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Paul Adams | Imaginings

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New Age: Ethnic Fusion New Age: Contemporary Instrumental Moods: Type: Instrumental
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by Paul Adams

A blend of exotic, mystical and musically virtuosic playing from around the world by Paul Adams, David Hoffman, Elizabeth Geyer and Pravin Godkhindi ...mixing elements of Jazz, New Age and World Music
Genre: New Age: Ethnic Fusion
Release Date: 

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  Song Share Time Download
1. Just Such Beauty
4:59 $0.99
2. Giggles and Grooves
5:59 $0.99
3. Imaginings
5:17 $0.99
4. Panda Bears At Breakfast
4:45 $0.99
5. Pastoral
8:00 $0.99
6. Like Blue and Velvet
4:09 $0.99
7. For Two Lovers
4:15 $0.99
8. The Mysteries of Mood
5:17 $0.99
9. Upon Early Rising
6:02 $0.99
10. Clouds
6:49 $0.99
11. Dawn
5:45 $0.99
12. Conch Shell By the Sea
5:21 $0.99
Downloads are available as MP3-320 files.


Album Notes
The album Imaginings offers virtuoso performances that blends eclectic with new age and jazz sensibilities in thecontext of world music. Paul Adams is comfortable in many genres including new age, jazz, eclectic and world fusion. He is comfortable as a multi instrumentalist playing finger style guitar, flute, electric sitar and many instruments from around the world. He is joined by Ray Charles Trumpet Soloist and arranger David Hoffman. Australia's jazz sensation Elizabeth Geyer, and India's Pravin Godkhindi.



to write a review

Lynn Pendlebury

Soothing for the Soul
Yesterday evening I took time out to listen carefully to Paul Adam's exquisite album "Imaginings" for the very first time, being alone in my space, with the doors to the garden open, the birds trilling joyfully in the background and my dogs resting after "Mum's" endeavours in the garden, which have to be supervised :-)obviously. Yes, I am one of those strange individuals who need to fully experience music without distractions when they listen to a new oeuvre and what a sensationally healing album this is. It has made me aware of my own breathing, with its seamlessness ohm effect and although so very calming and with a sense of "at-oneness", it is incredibly emotional and speaks to my soul. Oh how I love the way all the various instruments harmonise to provide heavenly pulses which slow one's heart-rate. Those who know me well are aware of all those recorders I play when alone, by ear and very privately. I haven't played them for so long and this album reminds me of the need to let one's spirit fly. I adore everything and everyone's input in this album. It is so very special and I am so proud that a copy of it can be enjoyed in my home. It was through Elizabeth Geyer that I was afforded the opportunity of listening to such a wonderful collaboration, and Elizabeth herself has played her part in this both literally and figuratively as she plays main piano on the album and I discovered Paul's music as a result of her introduction to his artistry. Pravin Godkhindi's bansuri flute music and David Hoffman's conch shell and flugelhorn create intricate tapestries of gorgeous harmonies with each track. Paul writes of the album as being "a fun, gentle and global tickling of the ether" in which talented artists from opposite ends of the world collaborated to create magic. In truth, immersing myself in this outstanding and now award-winning album has been an utterly sublime experience for me.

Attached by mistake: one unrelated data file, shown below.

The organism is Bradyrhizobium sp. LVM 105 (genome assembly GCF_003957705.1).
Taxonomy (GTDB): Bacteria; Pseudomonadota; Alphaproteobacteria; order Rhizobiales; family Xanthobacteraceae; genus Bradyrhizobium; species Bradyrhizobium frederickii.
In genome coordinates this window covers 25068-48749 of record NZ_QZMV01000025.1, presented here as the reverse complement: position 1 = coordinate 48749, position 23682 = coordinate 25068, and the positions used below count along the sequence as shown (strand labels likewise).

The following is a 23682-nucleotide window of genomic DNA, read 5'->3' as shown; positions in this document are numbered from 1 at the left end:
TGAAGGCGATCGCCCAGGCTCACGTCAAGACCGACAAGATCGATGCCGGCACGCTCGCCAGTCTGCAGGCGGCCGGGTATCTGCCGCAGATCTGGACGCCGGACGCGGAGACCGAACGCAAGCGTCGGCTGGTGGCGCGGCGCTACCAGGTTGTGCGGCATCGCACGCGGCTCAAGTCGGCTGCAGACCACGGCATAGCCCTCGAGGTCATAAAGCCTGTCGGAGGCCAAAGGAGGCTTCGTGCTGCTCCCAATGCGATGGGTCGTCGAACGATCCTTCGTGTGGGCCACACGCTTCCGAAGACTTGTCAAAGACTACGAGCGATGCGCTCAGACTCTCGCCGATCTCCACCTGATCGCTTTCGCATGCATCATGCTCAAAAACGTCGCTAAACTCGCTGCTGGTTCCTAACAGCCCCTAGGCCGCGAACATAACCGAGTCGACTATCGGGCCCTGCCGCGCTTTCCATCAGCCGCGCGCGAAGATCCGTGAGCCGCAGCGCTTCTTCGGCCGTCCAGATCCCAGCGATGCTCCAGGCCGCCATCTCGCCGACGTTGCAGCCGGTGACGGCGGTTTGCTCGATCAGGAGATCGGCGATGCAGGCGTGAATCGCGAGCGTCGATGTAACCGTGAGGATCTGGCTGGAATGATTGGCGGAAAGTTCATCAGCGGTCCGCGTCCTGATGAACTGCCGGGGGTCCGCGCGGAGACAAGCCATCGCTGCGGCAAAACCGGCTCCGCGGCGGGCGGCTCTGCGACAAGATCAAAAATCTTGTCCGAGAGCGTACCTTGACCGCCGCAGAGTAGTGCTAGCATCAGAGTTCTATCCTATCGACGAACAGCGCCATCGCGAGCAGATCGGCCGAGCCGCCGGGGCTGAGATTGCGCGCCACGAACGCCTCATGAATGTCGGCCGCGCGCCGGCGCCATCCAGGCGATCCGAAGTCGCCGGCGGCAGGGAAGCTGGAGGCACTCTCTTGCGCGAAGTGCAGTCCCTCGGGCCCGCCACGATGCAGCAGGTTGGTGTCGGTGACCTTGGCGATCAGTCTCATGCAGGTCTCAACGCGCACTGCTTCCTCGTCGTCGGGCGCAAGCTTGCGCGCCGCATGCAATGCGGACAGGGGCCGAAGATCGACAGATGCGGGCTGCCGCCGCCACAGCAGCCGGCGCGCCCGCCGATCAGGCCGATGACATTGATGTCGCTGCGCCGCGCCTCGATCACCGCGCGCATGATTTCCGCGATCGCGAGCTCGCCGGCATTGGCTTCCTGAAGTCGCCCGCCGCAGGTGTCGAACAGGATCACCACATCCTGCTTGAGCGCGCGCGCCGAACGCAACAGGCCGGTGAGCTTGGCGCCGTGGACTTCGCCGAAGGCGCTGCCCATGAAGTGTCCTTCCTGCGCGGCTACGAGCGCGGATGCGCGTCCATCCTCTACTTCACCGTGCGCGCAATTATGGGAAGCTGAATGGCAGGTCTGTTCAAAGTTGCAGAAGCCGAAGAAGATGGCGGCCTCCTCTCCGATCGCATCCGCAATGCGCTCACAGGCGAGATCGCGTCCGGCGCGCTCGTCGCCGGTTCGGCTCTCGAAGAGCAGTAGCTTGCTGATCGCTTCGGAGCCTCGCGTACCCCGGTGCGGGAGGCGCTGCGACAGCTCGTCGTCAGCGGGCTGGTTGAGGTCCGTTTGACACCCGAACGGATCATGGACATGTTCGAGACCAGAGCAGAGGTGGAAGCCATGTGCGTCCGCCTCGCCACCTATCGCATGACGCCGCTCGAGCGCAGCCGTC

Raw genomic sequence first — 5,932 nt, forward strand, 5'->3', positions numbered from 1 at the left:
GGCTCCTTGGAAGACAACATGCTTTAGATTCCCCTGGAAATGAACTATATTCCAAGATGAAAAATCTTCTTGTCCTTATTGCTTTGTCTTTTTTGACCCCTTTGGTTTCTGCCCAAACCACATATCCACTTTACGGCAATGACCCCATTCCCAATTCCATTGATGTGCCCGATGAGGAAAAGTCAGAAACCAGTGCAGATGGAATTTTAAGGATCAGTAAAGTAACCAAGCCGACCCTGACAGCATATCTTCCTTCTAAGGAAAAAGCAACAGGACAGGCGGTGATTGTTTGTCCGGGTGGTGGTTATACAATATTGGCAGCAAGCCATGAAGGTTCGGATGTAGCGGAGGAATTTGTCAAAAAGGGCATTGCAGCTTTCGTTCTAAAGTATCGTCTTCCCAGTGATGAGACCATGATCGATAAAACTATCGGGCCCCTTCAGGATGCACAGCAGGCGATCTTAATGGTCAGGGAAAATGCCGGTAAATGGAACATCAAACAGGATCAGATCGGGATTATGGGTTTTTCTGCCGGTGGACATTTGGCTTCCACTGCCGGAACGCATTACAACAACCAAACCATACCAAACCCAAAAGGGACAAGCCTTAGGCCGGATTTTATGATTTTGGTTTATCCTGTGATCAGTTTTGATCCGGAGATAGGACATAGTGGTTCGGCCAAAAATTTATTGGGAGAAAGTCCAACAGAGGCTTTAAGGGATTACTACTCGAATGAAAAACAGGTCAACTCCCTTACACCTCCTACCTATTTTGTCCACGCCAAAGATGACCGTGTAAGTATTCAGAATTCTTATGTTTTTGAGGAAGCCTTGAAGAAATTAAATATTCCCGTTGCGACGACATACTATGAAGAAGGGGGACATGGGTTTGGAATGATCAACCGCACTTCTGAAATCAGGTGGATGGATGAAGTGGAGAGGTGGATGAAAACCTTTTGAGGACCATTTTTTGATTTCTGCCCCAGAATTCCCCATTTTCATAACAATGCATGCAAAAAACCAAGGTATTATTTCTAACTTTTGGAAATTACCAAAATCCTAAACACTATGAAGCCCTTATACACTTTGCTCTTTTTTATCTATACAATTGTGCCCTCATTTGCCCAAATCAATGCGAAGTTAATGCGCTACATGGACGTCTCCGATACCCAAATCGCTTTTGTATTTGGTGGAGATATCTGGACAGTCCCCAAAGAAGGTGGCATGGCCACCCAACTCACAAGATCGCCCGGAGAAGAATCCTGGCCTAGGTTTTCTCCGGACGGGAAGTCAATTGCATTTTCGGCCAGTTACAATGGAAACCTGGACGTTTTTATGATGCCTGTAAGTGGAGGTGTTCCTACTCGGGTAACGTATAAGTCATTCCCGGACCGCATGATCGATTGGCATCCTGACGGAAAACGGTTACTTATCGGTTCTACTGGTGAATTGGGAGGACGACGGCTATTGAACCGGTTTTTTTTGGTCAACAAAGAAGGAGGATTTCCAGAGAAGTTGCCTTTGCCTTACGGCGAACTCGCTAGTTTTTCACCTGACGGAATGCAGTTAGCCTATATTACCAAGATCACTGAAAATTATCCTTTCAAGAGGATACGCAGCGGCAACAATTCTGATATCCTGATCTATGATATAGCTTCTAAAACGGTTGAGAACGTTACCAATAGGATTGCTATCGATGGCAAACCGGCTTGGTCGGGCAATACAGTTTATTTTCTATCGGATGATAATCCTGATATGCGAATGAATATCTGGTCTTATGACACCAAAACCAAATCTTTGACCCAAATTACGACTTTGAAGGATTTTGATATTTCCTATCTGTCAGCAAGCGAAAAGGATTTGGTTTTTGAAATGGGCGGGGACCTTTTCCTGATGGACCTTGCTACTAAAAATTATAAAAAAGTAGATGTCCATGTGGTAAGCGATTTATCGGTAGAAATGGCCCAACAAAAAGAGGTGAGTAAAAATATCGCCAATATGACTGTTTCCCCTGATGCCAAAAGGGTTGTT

Kathy Parsons

From MainlyPiano